A New Synthesis
I was talking to someone recently and in the middle of a perfectly civilized conversation about our impending doom by nuclear holocaust they blurted out: “but you’re a leftist!”
Whoa there, pardner. I’m many things, a wastrel, a real life vampire — but I’m assuredly not a leftist. Not that there’s anything wrong with leftists, apart from their nitpicking ways, but liberals share that too I suppose. Here’s what I do think.
Capitalism and socialism might have been, once upon a time, in a mythical fairy tale of empires past, opposites — thesis and antithesis. I say “might” because I think even that is a tale told by wise old fools to keep children afraid of the dark. The genuine opposite of both capitalism and socialism are kleptocracy, oligarchy, authoritarianism — what results when political economies are run by and for tiny elites. We’ll come back to that.
The great lesson of the last century is very simple: first extreme socialism failed, and the Soviet empire fell. Now extreme capitalism is failing, and America is falling. Two great kingdoms — one single lesson: yesterday’s extremes have both failed. Cutthroat competition in every aspect of life soon becomes abuse. Enforced cooperation soon becomes unendurable. So what now? Well, surely not choosing sides in this textbook false dichotomy—which unfortunately is what many still hope to do — but transcending it.
Today capitalism and socialism are not opposites. They are complements. The global economy of this century must and will be built on new synthesis: capitalism and socialism working together, each strengthening the others’ weakness, a kind of yin and yang of human organization.
In what specific way? Well, let’s examine reality for a moment. Capitalism is very, very good at providing people things like iPhones and craptastic summer blockbusters and dating apps and edible deodorant and designer diapers and reality TV. You might call them idle pleasures. Which I might not like, but the average person certainly does. And that’s fine. If.
If they have the basics of a genuinely good life first. What are those basics? The American right and left love to pretend as if there’s some kind of great debate, mystery, about it. There’s not. Aristotle, the Buddha, and Jesus all spelled it out millennia ago. Food, shelter, income, safety, security, opportunity. Today we might update that list with things that didn’t exist in their time, but are clearly in the same spirit: transportation, healthcare, education, environment, relationships, etc. If you think about it, no matter how much money you have, you can’t really buy such things unless a society has invested in them first.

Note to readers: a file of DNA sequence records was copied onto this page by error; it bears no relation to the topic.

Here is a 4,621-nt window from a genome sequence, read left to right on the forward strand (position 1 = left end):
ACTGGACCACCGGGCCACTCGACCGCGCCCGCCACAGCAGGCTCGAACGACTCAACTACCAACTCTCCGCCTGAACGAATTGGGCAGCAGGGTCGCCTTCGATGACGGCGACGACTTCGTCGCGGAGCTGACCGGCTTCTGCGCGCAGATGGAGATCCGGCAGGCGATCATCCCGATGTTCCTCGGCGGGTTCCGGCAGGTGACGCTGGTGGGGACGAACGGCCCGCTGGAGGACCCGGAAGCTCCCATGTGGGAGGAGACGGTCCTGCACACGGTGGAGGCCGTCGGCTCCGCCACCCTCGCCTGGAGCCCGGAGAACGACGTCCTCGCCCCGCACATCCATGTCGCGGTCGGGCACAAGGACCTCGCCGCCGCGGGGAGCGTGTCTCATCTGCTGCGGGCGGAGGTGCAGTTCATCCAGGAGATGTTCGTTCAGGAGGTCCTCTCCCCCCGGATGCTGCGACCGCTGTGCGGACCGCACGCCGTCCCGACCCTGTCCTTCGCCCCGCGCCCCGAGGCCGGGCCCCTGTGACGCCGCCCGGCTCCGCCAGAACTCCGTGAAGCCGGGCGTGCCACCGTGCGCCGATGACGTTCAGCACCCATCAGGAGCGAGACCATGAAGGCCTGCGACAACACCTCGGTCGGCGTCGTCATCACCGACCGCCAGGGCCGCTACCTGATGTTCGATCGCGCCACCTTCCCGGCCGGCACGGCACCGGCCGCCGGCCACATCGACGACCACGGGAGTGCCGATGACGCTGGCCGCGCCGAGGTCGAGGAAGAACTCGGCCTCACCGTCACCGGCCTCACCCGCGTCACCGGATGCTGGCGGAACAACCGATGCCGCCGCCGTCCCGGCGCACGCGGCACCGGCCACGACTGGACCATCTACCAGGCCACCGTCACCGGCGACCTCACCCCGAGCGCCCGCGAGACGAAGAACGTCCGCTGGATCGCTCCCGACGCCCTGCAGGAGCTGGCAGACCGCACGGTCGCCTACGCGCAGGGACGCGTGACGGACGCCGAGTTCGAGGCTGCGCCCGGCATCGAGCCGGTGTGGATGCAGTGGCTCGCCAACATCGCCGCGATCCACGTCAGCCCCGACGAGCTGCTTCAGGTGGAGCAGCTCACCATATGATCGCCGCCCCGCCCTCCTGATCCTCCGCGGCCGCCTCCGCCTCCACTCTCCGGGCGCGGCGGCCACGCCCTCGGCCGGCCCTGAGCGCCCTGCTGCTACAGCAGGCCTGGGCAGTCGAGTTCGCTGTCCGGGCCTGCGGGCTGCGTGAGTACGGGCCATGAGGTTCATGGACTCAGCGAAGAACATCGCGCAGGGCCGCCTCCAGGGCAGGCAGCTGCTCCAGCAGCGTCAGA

These “things” are what I call “fundamental goods”. They are what makes a life good at its root. Through them, everyone can be happy, and grow into their potential — without them, no one can be, no matter what your latest self-help bestseller says. Without a few meals a day, a little bit of money in the bank, and your health, no amount of positive thinking can get you to happiness — nor should it. Human beings are not all born to be monks — they are born to dare, risk, defy, rebel, imagine, create. And to do all that, they need the basics. Without the basics, democracy can’t survive, society can’t cohere, people can’t flourish, and lives can’t be fully lived.
So. The two great systems of the past, learning to work together. Where do we see it happening? All over Europe and Canada of course. There, capitalism and socialism are being mixed together in sophisticated and bold ways. Those societies are prospering because they are getting the formula of human possibility right: socialism provides the basics, and capitalism offers endless idle pleasures which only really count if you have the basics.
Where don’t we see it happening? Well, ironically, or maybe logically, in the two fallen empires of the past. America still clings to extreme capitalism, which has devolved into oligarchy — just as it has in Russia. Here, people have idle pleasures but not the basics — and for the simple reason that you can’t eat your iPhone, or educate your kids with Uber’s nonexistent benefits package, middle classes are choosing demagogues to topple the elites who have failed to provide working social contracts.
It’s a big world, and an endless future. But it’s also one with big problems. Demagoguery, driven by rage, is one. But then there are mass extinction, climate change, the growing threat of nuclear war. Choose your apocalypse. These are the stakes of this troubled age.
If humanity is to survive, it’s going to have to grow. Up. It is going to have to mature beyond the simple, crude polarity of yesterday, and learn to synthesize its great lesson. Capitalism and socialism aren’t adversaries, opposites. They never really were — more yin and yang. Every thesis and antithesis yield ultimately only a new synthesis. The opposite of capitalism and socialism is oligarchy. And the new synthesis beyond oligarchy is social capitalism, or capital socialism. Whatever we call it, it is a system in which people are freer. In America, ironically, “freedom” has devolved to “you’ve got to compete like an animal for your life every single day of your life, or else die young”. In Soviet Russia, it devolved to the precise opposite: cooperate for your life, or else. But the great gift of synthesizing human organization beyond capitalism is that human beings no longer have to submit to those foolish non-choices, demands, little tyrannies.
They are a little more genuinely free. Liberated not just to be themselves, but to see themselves, their very own hearts beating, in every life — and that is what growth really is.